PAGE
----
Playpark blues in Eastridge

Community worker April Engelbrecht from Agents for Change with the angry residents at the park.

Eastridge residents are furious about the layout and structure of a new park situated in the middle of an area notorious for gang activity.

The park is bordered by five streets – Fig Tree, Bloubos, Boekenhout, Baobab and Kiaathof.

Among the residents’ grievances are the placement of play equipment and netball pitch and that the park lights only work occasionally, and when they do, they are too dim.

Agents for Change community worker April Engelbrecht said residents had not been involved in the planning of the park.

“Parks are supposed to be safe and free areas, but sadly this is not the case in Eastridge. In 2002, I applied for the speed humps in the road of the park, because the cars drove extremely fast in street, now we have seen that they implemented it.

“Eventually, they put equipment in the park, but the structure doesn’t make sense and most importantly it is unsafe,” he said.

The residents want the equipment moved to the side of the field where there are two houses on either side. They also suggested that the unfinished netball and soccer pitches be moved from the right hand side of the park, to the middle area.

Sean Solomons, of the Boekenhout Street Committee said the equipment was located in an area surrounded by gang activity. “It is extremely dangerous for children who play in the park, especially in the middle because it faces to roads that gangsters run across,” he said.

Eastridge resident Igshaan Isaacs echoed Mr Solomons’ comments, adding that bullets “come down like rain drops” in the area.

“This park needs fencing because the guys run across the park, while the children are playing. As you can see, many children play in this park. Where else can they play?”

Another Eastridge resident, Ashley Roos, who has been living in the area for 26 years, said the park lights often don’t work, and when they do, they are dim, providing the cover of darkness for criminals.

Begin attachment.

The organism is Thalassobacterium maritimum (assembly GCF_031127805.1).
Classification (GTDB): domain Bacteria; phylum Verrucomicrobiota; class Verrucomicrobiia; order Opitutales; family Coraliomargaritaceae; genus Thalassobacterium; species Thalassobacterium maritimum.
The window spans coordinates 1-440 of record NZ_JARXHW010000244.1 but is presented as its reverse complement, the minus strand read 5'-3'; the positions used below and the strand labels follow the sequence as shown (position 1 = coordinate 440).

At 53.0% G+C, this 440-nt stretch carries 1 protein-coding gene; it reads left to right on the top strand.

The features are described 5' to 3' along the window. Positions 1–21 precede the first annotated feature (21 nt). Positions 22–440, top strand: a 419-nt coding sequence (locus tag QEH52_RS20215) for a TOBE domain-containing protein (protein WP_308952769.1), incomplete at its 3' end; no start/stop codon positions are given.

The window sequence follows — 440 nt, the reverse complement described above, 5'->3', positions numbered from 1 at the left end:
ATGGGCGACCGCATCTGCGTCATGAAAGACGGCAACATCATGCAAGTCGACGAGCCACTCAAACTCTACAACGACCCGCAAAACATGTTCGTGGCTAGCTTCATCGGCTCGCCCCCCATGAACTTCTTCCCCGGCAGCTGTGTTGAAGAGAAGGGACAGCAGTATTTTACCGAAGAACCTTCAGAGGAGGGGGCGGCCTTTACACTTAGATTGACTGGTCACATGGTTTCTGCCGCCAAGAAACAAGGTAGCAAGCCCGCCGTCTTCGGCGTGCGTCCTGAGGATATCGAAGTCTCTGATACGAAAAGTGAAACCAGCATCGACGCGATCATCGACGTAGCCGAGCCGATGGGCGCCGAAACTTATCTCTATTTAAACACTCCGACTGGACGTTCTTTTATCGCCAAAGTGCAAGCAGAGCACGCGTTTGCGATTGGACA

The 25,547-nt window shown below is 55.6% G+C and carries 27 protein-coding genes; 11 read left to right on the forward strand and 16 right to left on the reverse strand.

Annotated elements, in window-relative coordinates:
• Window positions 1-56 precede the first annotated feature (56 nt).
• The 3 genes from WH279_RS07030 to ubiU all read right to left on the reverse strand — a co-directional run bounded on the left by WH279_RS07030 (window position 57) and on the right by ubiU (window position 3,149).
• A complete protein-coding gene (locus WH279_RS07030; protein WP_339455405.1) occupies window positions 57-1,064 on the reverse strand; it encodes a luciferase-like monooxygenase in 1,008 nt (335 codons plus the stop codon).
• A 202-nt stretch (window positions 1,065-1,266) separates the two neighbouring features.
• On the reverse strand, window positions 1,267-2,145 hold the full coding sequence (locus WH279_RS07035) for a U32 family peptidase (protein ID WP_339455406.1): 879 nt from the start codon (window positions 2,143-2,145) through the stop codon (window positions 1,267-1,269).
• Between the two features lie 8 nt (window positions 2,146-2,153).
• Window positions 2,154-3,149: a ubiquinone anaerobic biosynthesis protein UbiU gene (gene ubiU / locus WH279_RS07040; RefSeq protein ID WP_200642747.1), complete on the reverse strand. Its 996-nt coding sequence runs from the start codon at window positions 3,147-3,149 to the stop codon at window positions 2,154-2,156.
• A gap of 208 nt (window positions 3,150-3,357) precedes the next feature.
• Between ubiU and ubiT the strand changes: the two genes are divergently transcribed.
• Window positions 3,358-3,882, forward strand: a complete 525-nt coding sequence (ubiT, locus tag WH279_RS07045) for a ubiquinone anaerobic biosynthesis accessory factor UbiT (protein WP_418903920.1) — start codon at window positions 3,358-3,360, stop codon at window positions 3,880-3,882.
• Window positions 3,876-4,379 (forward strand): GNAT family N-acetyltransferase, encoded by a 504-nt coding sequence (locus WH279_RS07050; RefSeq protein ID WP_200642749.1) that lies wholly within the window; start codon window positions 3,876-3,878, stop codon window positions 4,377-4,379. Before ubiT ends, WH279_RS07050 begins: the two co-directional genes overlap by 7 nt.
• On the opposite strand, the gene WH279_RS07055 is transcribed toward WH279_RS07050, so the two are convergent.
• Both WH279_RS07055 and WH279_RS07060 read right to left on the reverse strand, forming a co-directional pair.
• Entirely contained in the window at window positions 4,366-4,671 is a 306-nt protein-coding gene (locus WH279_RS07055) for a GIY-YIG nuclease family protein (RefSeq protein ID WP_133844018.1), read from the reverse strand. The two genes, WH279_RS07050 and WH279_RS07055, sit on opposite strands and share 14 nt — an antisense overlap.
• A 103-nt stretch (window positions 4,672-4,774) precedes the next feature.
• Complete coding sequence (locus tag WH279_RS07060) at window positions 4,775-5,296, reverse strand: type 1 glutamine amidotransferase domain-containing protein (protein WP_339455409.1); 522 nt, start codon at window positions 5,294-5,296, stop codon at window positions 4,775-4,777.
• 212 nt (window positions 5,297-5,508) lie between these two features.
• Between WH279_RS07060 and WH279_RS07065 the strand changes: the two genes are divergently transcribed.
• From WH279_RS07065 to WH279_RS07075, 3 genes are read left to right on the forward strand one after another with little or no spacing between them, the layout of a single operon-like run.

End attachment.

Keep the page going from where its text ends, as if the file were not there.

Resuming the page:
“We were not informed about the park layout and structure. We would gladly have informed the City about the dynamics of the area. So, we are appealing to the City to look at the issue as it affects residents, including children,” Mr Roos.

Ashley Potts, deputy chairperson for the Mitchell’s Plain Community Police Forum, said violence was always a concern in Mitchell’s Plain and urged people to join the community crime-fighting structures.

“It is not right that children are exposed to violence in their community. However, there are street committees in the area, but what we find is that residents are protecting the gangsters who are their children. So they commit the crimes and get away with it.

“So we are calling on residents to report crime, keep your children safe and most importantly be pro-active,” he said.

Ward 79 councillor Solomon Philander, however, said the park had indeed been constructed with the community’s input and accused Mr Engelbrecht of “stirring up” the community.

“He held meetings without informing or inviting me. In this financial year we installed lights on the field using local labour. The play equipment was installed. The community was happy with no objections.

“The pitch was installed on a sandy area. One senior complained that they can’t walk on the hard surface to town centre; they prefer it sandy,” he said.

Mitchell’s Plain police spokesperson Constable Nozuko Makwayiba confirmed that Eastridge was a crime hot spot but that police had made inroads “in terms of arrests for firearms and drugs”.

“With regard to the playpark,” she said, “we are very much in favour of a consultative process to restructure the park as it falls within the ambit of crime prevention through environmental design.”Constable Makayiba said the police would be having an imbizo with the community tomorrow, Thursday May 4, in Gazelle and Elephant park.